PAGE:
On Character
by James Q. Wilson

A collection of essays and speeches that are not as insightful as his earlier work Crime and Human Nature. One essay defends the war on drugs. Drug abuse leads to child neglect, improvidence, lethargy, and carelessness. But these are all separate vices that can be distinguished from the vice of abusing one's body. He believes in government intervention for conservative goals. He blames the Enlightenment for some of our problems.
Anyone who explains high rates of drug abuse, criminality, or family dissolution by some defect in character (rather than as a consequence of social inequality, unemployment, or political oppression) is immediately taken to be a reactionary, probably in the grip of some extreme evangelical obsession. (2)

good character means at least two things: empathy and self-control. (5)

What is striking about the desirable school ethos is that it so obviously resembles what almost every developmental psychologist describes as the desirable family ethos. Parents who are warm and caring but who also use discipline in a fair and consistent manner are those parents who, other things being equal, are least likely to produce delinquent offspring. A decent family is one that instills a decent character in its children; a good school is one that takes up and continues in a constructive manner this development of character. (14)

If you believe that voters and politicians seek rationally to maximize their self-interest, then it would certainly be in the interest of most people to transfer wealth from future generations to present ones. (17)

a Victorian morality inhibited Anglo-American democracies from giving in to their selfish desire to beggar their children. (18)

Modernity ... involves, at least in elite opinion, replacing the ethic of self-control with that of self-expression. (20)

Virtue is not learned by precept, however; it is learned by the regular repetition of right actions. We are induced to do the right thing with respect to small matters, and in time we persist in doing the right thing because now we have come to take pleasure in it. (22—23)

"Ethics" comes from the Greek word "ethos," which means habit. (108)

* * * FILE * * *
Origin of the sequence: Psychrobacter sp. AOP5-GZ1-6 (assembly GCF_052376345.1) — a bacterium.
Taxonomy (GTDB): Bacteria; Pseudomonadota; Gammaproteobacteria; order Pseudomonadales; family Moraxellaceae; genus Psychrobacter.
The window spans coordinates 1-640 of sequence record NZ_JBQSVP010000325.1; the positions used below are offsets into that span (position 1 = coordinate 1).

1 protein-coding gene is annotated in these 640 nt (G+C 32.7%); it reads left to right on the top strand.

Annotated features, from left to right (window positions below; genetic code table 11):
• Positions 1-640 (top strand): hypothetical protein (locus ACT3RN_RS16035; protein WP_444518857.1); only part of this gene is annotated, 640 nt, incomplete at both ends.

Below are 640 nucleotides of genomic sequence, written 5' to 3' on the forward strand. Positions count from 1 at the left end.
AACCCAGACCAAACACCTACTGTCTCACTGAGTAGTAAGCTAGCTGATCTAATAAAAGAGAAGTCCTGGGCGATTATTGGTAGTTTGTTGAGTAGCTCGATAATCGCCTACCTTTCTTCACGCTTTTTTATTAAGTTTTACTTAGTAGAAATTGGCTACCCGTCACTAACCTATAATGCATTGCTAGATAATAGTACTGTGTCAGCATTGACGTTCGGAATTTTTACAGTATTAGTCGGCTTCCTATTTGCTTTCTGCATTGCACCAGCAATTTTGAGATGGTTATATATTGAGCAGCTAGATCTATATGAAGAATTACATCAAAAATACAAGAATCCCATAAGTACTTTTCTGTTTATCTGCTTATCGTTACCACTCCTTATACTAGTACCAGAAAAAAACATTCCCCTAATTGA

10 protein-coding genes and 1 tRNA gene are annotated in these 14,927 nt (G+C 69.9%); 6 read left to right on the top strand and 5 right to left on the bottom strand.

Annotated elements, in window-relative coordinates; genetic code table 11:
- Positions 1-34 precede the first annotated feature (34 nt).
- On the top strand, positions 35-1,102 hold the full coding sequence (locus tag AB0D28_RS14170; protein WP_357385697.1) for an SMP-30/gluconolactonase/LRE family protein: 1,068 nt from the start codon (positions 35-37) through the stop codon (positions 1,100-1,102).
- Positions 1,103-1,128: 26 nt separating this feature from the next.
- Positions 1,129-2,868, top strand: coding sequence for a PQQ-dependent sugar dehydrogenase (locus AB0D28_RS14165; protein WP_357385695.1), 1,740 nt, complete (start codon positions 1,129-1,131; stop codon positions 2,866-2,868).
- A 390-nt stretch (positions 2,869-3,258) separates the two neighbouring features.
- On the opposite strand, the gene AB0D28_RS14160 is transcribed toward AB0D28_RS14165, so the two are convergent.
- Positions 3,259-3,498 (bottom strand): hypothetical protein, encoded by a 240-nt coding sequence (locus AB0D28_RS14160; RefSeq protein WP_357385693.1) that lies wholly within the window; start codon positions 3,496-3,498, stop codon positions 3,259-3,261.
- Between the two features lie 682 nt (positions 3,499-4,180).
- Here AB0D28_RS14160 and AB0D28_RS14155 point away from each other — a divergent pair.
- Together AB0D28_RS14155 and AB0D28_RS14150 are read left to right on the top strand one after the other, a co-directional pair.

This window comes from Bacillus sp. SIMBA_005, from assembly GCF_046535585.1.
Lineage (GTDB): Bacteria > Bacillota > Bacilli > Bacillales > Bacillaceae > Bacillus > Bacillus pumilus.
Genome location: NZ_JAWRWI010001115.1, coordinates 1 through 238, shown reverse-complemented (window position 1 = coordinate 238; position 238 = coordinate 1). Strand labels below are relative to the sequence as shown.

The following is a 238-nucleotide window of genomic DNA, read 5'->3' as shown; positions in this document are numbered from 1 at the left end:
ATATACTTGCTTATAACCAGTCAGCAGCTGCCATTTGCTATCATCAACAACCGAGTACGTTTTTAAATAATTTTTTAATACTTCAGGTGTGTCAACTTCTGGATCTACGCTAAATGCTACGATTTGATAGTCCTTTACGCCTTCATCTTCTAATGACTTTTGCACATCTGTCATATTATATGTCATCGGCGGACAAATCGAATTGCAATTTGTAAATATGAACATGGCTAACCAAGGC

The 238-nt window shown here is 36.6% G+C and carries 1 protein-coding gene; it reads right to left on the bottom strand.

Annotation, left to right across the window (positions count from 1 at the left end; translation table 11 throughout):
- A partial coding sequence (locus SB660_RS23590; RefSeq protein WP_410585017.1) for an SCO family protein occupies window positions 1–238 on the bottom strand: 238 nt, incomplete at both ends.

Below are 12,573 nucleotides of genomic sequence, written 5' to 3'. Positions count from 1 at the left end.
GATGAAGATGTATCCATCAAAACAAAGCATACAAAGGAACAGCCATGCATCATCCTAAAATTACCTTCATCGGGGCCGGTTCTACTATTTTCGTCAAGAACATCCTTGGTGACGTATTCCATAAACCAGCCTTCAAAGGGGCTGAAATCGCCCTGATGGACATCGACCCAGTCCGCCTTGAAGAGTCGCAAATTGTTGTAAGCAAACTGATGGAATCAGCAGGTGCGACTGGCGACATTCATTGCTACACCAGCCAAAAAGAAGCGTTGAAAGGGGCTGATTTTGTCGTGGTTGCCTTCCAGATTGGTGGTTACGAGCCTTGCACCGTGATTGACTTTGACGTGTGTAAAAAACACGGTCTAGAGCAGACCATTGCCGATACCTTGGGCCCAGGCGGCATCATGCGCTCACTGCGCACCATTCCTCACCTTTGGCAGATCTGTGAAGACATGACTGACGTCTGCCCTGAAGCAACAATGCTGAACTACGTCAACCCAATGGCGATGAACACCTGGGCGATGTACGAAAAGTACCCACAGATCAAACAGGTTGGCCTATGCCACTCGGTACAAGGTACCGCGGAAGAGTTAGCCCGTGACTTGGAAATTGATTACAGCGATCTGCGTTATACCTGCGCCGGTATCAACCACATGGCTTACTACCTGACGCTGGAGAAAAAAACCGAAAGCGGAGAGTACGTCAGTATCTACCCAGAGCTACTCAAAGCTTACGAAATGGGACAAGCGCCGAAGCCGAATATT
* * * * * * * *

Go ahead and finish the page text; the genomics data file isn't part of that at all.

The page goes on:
A course of action cannot be evaluated simply in terms of its cost-effectiveness because the consequence of following a given course—if it is followed often enough and regularly enough—is to teach those who follow it what society thinks is right and wrong. (23)

Large numbers of young people are expected to be free both of close parental control and of the discipline of the market. (33)

The person who, when young, had little doubt that she was doing better in school than her classmates because she was smarted, better organized, and more strongly motivated than they, and who took for granted that these traits could not be wholly explained by having taken Flintstone vitamins, upon attending college suddenly accepts the view that now, at age eighteen or nineteen, the human personality is formed wholly by environmental factors. Such a view implies a radical discontinuity in human experience: while both nature and nurture play a role in the early years, only the latter plays any role later. We do not believe that about our talents (for music, chess, or baseball); why do we believe it about our personality? (42)

It is as if it were a mark of sophistication for us to shun the language of morality in discussing the problems of mankind. (112)

Until well into the nineteenth century, volunteer watchmen, not policemen, patrolled their communities to keep order. (135)

... the police role had slowly changed from maintaining order to fighting crimes. The change began with the creation of private detectives (often ex-criminals), who worked on a contingency fee basis for individuals who had suffered losses. In time the detectives were absorbed into municipal police agencies and paid a regular salary; simultaneously the responsibility for prosecuting thieves was shifted from the aggrieved private citizen to the professional prosecutor. This process was not complete in most places until the twentieth century. (129)

... the order maintenance functions of the police are now governed by rules developed to control police relations with suspected criminals. (131)

Once we begin to think of all aspects of police works as involving the application of universal rules under special procedures, we inevitably ask what constitutes an undesirable person and why we should criminalize vagrancy or drunkenness. (132)

Law enforcement per se is no answer. A gang can weaken or destroy a community by standing about in a menacing fashion and speaking rudely to passerby without breaking the law. (134)

Year Read: 1997


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